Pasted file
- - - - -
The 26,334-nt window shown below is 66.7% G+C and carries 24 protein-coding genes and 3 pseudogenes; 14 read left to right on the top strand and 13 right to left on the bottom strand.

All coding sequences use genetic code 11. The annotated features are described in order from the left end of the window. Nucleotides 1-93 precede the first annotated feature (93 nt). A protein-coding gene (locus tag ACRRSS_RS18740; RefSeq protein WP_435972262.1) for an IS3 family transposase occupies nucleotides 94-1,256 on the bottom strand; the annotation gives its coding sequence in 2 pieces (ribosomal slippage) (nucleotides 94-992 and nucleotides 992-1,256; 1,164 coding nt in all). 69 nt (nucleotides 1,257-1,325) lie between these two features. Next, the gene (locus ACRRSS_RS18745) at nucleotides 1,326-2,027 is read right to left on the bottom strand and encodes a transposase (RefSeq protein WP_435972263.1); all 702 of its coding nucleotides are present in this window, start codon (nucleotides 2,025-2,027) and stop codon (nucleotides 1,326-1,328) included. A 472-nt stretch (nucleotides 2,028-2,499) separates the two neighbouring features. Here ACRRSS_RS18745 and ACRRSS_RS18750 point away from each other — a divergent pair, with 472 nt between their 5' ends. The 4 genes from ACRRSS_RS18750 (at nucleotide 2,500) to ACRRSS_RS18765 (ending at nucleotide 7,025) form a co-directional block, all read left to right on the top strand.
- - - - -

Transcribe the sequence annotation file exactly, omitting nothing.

The 26,334-nt window shown below is 66.7% G+C and carries 24 protein-coding genes and 3 pseudogenes; 14 read left to right on the top strand and 13 right to left on the bottom strand.

All coding sequences use genetic code 11. The annotated features are described in order from the left end of the window. Nucleotides 1-93 precede the first annotated feature (93 nt). A protein-coding gene (locus tag ACRRSS_RS18740; RefSeq protein WP_435972262.1) for an IS3 family transposase occupies nucleotides 94-1,256 on the bottom strand; the annotation gives its coding sequence in 2 pieces (ribosomal slippage) (nucleotides 94-992 and nucleotides 992-1,256; 1,164 coding nt in all). 69 nt (nucleotides 1,257-1,325) lie between these two features. Next, the gene (locus ACRRSS_RS18745) at nucleotides 1,326-2,027 is read right to left on the bottom strand and encodes a transposase (RefSeq protein WP_435972263.1); all 702 of its coding nucleotides are present in this window, start codon (nucleotides 2,025-2,027) and stop codon (nucleotides 1,326-1,328) included. A 472-nt stretch (nucleotides 2,028-2,499) separates the two neighbouring features. Here ACRRSS_RS18745 and ACRRSS_RS18750 point away from each other — a divergent pair, with 472 nt between their 5' ends. The 4 genes from ACRRSS_RS18750 (at nucleotide 2,500) to ACRRSS_RS18765 (ending at nucleotide 7,025) form a co-directional block, all read left to right on the top strand.